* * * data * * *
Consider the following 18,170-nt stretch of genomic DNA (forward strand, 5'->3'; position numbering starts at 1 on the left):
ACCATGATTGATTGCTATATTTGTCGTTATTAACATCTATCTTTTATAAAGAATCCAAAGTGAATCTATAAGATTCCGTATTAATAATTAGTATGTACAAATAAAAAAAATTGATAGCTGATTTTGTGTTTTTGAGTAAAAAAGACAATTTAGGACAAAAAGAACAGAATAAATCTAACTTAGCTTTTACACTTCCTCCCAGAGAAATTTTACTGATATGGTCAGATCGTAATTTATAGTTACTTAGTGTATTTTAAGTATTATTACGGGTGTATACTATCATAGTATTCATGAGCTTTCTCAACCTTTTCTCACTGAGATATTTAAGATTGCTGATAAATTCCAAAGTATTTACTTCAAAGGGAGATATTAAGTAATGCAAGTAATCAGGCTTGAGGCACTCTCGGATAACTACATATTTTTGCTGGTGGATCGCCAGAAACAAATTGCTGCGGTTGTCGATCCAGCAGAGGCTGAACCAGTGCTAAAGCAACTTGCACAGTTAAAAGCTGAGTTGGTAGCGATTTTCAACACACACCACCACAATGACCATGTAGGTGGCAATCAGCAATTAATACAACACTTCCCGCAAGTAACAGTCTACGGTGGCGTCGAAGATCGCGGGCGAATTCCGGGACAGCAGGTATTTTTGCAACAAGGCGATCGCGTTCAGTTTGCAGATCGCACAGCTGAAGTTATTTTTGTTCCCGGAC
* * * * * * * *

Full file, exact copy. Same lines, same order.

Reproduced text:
Consider the following 18,170-nt stretch of genomic DNA (forward strand, 5'->3'; position numbering starts at 1 on the left):
ACCATGATTGATTGCTATATTTGTCGTTATTAACATCTATCTTTTATAAAGAATCCAAAGTGAATCTATAAGATTCCGTATTAATAATTAGTATGTACAAATAAAAAAAATTGATAGCTGATTTTGTGTTTTTGAGTAAAAAAGACAATTTAGGACAAAAAGAACAGAATAAATCTAACTTAGCTTTTACACTTCCTCCCAGAGAAATTTTACTGATATGGTCAGATCGTAATTTATAGTTACTTAGTGTATTTTAAGTATTATTACGGGTGTATACTATCATAGTATTCATGAGCTTTCTCAACCTTTTCTCACTGAGATATTTAAGATTGCTGATAAATTCCAAAGTATTTACTTCAAAGGGAGATATTAAGTAATGCAAGTAATCAGGCTTGAGGCACTCTCGGATAACTACATATTTTTGCTGGTGGATCGCCAGAAACAAATTGCTGCGGTTGTCGATCCAGCAGAGGCTGAACCAGTGCTAAAGCAACTTGCACAGTTAAAAGCTGAGTTGGTAGCGATTTTCAACACACACCACCACAATGACCATGTAGGTGGCAATCAGCAATTAATACAACACTTCCCGCAAGTAACAGTCTACGGTGGCGTCGAAGATCGCGGGCGAATTCCGGGACAGCAGGTATTTTTGCAACAAGGCGATCGCGTTCAGTTTGCAGATCGCACAGCTGAAGTTATTTTTGTTCCCGGAC